A definitive indicator of seriousness on the part of the government is its determination to pursue reforms amid pandemic times. Apart from the PM’s national call for Digital India, Make in India and many other such calls, Modi has announced Atmanirbhar Bharat movement during the ongoing pandemic. Furthermore, the indication is related to announcements like corporatization of Ordnance Factories (OFs) and Negative Import List (for 101 items) for encouraging the indigenous industries to participate in more than a hundred different defence manufacturing projects. Government-owned testing facilities have been opened up for the private sector. Recently, two major defence projects that were selected for acquisition from abroad have been considered for award to Indian companies. Prime Minister has declared that India can be a reliable arms exporter, setting a target of USD 26 billion value creation for the Indian defence sector by 2025 and USD 1 billion for exports.

In terms of announcements and actions, the Modi government’s intent has surpassed all previous governments. All these announcements and initiatives would take time for visible results. Transformation of Indian MSIC would require state will, complementary executing mechanisms, a defined direction, effective and enthusiastic participation from the stakeholders and deployment of scientific, industrial and financial resources. State will is visible from definitive announcements coming from top political and military leaderships. Definitive direction – Atmanirbhar Bharat in the defence sector – has been laid out. Implementing mechanisms are being tweaked periodically toward result orientation. Cautious optimism is seen coming from the private sector. All of these are good signs.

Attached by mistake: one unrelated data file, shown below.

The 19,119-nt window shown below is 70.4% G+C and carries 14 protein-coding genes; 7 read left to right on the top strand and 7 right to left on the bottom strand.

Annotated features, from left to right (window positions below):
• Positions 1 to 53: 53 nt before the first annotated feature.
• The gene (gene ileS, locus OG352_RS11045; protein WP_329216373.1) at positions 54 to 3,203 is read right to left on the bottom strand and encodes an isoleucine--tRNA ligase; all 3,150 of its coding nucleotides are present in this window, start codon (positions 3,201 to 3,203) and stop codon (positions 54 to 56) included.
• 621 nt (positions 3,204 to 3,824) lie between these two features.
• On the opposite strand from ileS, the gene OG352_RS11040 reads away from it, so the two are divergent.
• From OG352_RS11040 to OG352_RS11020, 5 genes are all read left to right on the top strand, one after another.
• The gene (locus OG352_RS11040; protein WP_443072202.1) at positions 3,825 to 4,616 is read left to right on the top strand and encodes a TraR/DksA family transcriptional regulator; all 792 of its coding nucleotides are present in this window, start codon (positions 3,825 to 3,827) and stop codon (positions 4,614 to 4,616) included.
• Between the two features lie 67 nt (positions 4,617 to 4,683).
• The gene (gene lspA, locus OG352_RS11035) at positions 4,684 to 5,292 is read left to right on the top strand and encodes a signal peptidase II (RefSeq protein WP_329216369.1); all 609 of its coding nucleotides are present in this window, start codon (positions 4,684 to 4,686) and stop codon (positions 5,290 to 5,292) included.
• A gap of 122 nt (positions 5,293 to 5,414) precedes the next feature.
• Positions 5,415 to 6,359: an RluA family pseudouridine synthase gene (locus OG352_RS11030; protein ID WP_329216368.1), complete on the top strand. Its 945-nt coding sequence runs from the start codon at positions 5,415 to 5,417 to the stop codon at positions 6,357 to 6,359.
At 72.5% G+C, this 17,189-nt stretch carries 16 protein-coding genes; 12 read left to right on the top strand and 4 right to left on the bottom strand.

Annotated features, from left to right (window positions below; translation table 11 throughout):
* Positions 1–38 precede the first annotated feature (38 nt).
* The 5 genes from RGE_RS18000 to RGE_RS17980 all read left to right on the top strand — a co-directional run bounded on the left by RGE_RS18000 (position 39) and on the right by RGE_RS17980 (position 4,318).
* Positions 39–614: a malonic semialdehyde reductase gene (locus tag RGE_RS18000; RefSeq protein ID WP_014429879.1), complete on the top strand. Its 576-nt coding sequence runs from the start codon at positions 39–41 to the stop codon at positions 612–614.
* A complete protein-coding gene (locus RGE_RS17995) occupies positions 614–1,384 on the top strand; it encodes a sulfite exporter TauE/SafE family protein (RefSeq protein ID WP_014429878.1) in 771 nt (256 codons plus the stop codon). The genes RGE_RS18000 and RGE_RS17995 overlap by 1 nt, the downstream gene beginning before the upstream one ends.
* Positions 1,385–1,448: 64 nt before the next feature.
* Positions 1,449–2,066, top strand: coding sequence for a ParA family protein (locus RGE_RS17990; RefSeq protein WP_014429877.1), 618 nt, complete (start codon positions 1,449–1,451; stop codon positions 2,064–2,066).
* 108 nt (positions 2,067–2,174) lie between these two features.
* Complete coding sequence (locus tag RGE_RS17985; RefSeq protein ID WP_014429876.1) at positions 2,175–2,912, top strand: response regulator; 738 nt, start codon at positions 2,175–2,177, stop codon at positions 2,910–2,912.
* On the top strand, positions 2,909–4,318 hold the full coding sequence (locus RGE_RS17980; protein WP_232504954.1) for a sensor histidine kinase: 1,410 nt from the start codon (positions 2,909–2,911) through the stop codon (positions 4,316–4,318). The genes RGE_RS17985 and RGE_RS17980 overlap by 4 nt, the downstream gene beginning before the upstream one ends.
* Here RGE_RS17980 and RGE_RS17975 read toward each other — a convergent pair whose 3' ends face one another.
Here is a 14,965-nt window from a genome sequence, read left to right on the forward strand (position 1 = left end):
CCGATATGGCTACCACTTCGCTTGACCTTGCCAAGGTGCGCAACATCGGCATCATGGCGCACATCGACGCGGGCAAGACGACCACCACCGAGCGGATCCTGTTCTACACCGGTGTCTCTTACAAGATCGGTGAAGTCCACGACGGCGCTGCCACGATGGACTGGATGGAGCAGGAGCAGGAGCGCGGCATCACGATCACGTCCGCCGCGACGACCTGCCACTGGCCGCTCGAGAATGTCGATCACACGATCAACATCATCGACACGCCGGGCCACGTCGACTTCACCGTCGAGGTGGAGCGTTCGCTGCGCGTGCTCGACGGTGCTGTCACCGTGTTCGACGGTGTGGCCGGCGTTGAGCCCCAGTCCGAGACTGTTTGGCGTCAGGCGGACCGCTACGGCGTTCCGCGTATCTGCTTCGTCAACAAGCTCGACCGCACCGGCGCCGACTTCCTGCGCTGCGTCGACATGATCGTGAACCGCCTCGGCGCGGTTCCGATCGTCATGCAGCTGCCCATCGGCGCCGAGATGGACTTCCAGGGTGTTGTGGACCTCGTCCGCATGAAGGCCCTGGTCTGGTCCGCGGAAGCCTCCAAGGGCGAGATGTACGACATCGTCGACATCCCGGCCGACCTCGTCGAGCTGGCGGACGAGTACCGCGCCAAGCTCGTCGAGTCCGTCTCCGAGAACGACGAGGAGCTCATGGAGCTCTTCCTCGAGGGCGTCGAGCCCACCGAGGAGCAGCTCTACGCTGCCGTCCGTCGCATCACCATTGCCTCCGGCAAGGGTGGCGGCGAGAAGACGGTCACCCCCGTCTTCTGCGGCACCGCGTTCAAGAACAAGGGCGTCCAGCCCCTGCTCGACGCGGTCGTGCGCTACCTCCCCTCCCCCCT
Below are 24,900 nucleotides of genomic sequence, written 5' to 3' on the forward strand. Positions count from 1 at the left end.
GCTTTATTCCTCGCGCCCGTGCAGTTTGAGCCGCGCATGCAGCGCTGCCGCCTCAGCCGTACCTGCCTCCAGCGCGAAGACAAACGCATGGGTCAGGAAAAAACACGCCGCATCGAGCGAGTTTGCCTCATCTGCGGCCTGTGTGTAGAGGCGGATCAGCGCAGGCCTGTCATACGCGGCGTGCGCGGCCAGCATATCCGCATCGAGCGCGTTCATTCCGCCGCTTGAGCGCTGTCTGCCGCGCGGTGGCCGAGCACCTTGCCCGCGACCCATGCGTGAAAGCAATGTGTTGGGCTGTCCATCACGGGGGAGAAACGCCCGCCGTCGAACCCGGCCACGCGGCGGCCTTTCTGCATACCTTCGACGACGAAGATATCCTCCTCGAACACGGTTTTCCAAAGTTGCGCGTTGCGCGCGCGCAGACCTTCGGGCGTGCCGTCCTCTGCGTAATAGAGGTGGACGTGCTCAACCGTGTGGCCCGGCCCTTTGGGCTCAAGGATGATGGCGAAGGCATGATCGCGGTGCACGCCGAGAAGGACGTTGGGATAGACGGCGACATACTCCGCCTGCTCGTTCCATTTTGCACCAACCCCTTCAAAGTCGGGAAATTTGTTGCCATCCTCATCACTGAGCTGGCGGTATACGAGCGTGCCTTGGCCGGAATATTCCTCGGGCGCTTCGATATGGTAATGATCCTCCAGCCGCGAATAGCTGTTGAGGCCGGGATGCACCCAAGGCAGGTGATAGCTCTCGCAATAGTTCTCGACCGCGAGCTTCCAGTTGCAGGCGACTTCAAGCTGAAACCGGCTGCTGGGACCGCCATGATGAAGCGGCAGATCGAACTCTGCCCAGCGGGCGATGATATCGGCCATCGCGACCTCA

Cumulative reforms were undertaken in Indian MSIC in the past six years – both in terms of current and future announcements, ongoing reform initiatives and faster execution – point toward the realization of the broader strategic goal of making India Atmanirbhar in all aspects of the nation-building process. Modi’s call and his consistent emphasis on making India a strong military power even during difficult pandemic times show formidable signs of the will power of a state, that gives priority to the welfare of the citizens and does not neglect sectors like national defence and security. Ambitious announcements are also embedded in gigantic structural problems that India has been suffering from long-time.

If the state-will prevails, all such problems and complexities can fall in line. Great powers’ primary strength is state-will, India’s should not falter; it is hoped.

[The article was first published at Institute of Social and Cultural Studies (ISCS) India's Bi-Monthly Bulletin, NEWSREEL, Vol. I (4), October-November, 2020.

Author Note
Deba Mohanty, Vice President, Society for the Study of Peace and Conflict, New Delhi.